Mutt's 2018 Fat Sabbath
28th February 2018
Blackest Sabbath | Suzuki GN125 | Birmingham
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Nobody's yelling anymore that the Chinese are coming. That's because, of course, our oriental friends are now well established here in the UK—and not for the first time. One hundred to two hundred years ago Chinese goods, largely knock-offs of Wedgwood crockery and Chippendale furniture flooded the British market, which shows exactly how the wheels keep on turning. If it could be copied, the Chinese did copy it. The Western markets were awash with both good and poor quality unlicensed products.
Well here are two more wheels turning, these hoops coming from Mutt Motorcycles in Birmingham, a smart up-to-the-moment company that's steadily building a fashionable brand based upon a Chinese licensed Suzuki GN125 copy.
What Mutt does is import the basic machines, then sets to work making them a lot cooler and much more acceptable to British tastes. Pretty much everything outside of the motor gets the Mutt treatment. At the time of writing, we're counting 13 variations on the theme, all of them limited edition bikes designed to draw exactly the right rider from the crowd and seat him comfortably astride a bike that's as near to bespoke as you're going to get at these prices.
The 2018 125cc Fat Sabbath, introduced earlier this year, picks up where the 125cc Blackest Sabbath left off. The most obvious features are the super wide and super chunky Continental Twin-duro tyres. At both the front and rear, the rubber is 4.00 x 18; apparently this bike has the widest front tyre offered by Mutt on any model in the range. A fatter front mudguard is, naturally, also offered to help keep you in the black.
Narrower and higher blacked-out Renthal handlebars with black diamond pattern grips set you up in the right pose (not that anyone care about that, right?). And to make that perch both look and feel right, the boys in Birmingham hand-make the saddles.
Other features include a shortened aluminium rear mudguard (in black); flat black shocks; a full stainless steel satin black exhaust system (selected for not only the right look, but the right "thump"); a satin black headlight grill (protecting the upgraded halogen headlight); and Mutt's own LED aluminium black tail light.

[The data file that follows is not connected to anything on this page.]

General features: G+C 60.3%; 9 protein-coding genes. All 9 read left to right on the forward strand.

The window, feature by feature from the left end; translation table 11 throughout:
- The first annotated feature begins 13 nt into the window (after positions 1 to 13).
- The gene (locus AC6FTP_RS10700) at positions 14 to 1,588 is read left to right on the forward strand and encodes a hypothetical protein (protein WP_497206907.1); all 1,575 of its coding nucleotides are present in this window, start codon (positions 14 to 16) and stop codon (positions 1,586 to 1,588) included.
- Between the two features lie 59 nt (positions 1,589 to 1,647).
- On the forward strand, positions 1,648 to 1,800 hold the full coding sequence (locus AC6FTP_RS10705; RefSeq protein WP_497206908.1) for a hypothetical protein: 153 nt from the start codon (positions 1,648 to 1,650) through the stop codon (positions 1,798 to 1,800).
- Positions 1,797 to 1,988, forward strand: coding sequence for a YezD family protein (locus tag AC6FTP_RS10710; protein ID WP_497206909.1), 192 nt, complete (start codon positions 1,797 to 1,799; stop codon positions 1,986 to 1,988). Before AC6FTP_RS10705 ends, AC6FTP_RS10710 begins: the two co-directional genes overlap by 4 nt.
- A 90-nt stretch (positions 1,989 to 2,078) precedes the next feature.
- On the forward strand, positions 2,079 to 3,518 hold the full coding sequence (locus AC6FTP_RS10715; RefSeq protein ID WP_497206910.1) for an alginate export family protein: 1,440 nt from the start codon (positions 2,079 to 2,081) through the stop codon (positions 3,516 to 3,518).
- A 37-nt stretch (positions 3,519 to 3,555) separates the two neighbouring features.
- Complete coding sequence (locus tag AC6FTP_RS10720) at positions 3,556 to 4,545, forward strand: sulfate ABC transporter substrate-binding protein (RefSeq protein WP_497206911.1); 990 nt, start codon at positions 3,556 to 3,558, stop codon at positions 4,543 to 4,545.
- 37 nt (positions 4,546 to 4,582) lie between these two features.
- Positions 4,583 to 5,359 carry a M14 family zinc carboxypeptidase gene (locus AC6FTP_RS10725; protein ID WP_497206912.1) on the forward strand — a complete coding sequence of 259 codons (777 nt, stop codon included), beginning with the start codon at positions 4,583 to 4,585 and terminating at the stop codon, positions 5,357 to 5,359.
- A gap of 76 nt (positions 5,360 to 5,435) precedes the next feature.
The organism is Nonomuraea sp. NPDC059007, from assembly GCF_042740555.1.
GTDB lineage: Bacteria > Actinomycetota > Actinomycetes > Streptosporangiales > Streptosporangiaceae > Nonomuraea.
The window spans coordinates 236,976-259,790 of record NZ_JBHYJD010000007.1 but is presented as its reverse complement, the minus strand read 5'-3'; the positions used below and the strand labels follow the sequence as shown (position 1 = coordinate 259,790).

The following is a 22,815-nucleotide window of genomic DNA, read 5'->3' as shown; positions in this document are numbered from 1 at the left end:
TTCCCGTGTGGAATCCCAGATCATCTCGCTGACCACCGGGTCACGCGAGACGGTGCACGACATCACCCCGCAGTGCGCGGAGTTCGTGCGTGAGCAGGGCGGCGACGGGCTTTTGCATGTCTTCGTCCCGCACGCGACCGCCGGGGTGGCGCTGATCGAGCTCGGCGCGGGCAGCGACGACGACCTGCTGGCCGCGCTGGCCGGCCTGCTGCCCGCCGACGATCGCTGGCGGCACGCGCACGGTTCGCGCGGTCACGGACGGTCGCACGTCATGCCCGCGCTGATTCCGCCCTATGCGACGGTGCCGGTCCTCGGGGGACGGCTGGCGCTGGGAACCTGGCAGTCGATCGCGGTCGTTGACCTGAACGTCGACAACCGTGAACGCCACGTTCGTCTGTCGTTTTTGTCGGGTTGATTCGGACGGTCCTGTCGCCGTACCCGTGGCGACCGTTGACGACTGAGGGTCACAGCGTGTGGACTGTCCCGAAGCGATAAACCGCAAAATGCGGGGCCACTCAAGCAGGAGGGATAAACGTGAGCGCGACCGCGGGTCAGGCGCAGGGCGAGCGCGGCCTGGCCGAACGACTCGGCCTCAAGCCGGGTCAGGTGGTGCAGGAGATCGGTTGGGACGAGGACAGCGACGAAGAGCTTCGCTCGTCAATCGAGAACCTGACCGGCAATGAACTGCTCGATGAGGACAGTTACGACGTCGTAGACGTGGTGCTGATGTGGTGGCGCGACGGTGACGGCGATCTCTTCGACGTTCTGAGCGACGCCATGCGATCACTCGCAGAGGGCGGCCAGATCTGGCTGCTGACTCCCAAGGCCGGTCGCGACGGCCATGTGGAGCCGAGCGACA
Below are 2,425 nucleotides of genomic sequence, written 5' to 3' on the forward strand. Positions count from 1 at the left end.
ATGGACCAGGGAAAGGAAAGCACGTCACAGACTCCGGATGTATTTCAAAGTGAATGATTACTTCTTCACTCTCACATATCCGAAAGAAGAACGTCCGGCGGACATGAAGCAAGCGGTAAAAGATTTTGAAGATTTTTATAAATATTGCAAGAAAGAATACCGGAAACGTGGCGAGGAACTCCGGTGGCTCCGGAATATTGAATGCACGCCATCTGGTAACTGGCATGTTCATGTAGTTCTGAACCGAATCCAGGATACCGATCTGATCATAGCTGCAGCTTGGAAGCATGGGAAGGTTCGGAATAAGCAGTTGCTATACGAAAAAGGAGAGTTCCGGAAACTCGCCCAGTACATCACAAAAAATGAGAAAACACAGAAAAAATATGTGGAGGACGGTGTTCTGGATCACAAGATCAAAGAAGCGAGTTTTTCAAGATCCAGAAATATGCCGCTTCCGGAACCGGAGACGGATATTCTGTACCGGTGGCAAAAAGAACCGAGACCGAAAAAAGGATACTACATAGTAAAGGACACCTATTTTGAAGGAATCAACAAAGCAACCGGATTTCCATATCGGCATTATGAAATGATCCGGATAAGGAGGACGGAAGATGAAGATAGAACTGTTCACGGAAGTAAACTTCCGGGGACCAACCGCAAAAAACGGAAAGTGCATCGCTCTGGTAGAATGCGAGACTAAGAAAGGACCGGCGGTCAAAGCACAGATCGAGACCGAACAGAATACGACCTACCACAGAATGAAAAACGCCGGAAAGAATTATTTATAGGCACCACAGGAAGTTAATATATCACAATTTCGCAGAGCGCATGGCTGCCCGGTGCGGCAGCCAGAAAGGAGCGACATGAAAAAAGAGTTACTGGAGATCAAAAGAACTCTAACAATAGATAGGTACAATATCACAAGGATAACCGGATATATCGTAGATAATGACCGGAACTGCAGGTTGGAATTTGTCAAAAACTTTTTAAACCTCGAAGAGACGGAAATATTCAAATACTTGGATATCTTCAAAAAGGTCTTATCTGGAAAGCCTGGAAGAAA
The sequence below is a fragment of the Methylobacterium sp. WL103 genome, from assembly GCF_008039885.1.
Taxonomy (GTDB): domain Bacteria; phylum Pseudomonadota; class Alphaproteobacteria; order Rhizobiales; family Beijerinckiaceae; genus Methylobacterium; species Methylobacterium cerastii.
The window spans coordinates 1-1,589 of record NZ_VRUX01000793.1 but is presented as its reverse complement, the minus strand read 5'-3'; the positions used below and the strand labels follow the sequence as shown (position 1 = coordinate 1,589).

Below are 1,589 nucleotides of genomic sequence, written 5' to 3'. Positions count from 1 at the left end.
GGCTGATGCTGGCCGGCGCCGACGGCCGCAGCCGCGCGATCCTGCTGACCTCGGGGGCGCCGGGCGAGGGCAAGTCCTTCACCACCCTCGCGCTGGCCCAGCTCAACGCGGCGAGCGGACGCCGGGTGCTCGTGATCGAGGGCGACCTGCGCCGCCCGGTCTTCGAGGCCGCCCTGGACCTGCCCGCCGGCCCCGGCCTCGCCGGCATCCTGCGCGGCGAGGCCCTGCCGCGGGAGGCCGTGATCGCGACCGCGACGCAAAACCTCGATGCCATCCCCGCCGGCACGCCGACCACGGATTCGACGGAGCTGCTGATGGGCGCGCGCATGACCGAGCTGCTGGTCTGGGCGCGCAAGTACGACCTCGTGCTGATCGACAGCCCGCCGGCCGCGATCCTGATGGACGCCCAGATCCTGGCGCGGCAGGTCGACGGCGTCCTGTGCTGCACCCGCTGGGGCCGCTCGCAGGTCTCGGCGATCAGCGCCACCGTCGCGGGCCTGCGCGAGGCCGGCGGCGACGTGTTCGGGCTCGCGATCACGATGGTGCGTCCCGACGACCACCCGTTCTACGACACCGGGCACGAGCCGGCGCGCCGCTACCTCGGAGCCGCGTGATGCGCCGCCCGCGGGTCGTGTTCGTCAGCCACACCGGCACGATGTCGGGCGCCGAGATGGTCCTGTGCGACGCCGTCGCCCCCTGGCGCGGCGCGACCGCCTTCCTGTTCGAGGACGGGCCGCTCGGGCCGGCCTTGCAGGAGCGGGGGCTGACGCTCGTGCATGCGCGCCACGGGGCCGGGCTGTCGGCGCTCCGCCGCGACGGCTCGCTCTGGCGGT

The four-stroke 125cc, fuel-injected, air-cooled, single-cylinder engine chain drives through a 5-speed 'box. Starting is electric. Brakes are linked. The frame is twin loop. And the engine is described as "bullet proof". We wouldn't know about that because our experience of these Chinese take-aways is very limited. But the guys at Mutt are very sincere and are working overtime to create the right product. With a little luck, we think they'll go far. We certainly hope so.
We see this motorcycle largely as an urban crawler; something to hop from bar to bar, or (in these more politically sensitive times) cafe to cafe (or even delicatessen to delicatessen). But a neat and tidy little package like this could take you pretty much anywhere you want to go, and there are now Mutt dealers all over the place—meaning that you're not likely to be far from a sympathetic mechanic should you ever need one. Mutt reckons that you can hit 70mps on this flyweight, and that's plenty for us, most of the time.
Naturally, we'd love to see a British engine at the heart of this bike. Even a British licensed knock-off would do. But you have to be realistic, and the accounting numbers simply don't stack up. Back east they build these things for a few bowls of rice and dormitory matt to kip on [Hey, steady on, chaps - Ed]. And come to think of it, in the current British economy we're starting to see some similar dodgy employment practices.
Meanwhile, Mutt has done pretty much all it reasonably can to help this motorcycle forget its oriental roots and make a nice little home for itself here in Blighty. And they don't even make Triumph Bonnevilles in Britain anymore, such is the nature of the "globalised" world in which we live.
And the price for the Fat Sabbath? £3,495 plus the usual OTR costs.
One final thing; the warranty is two years.
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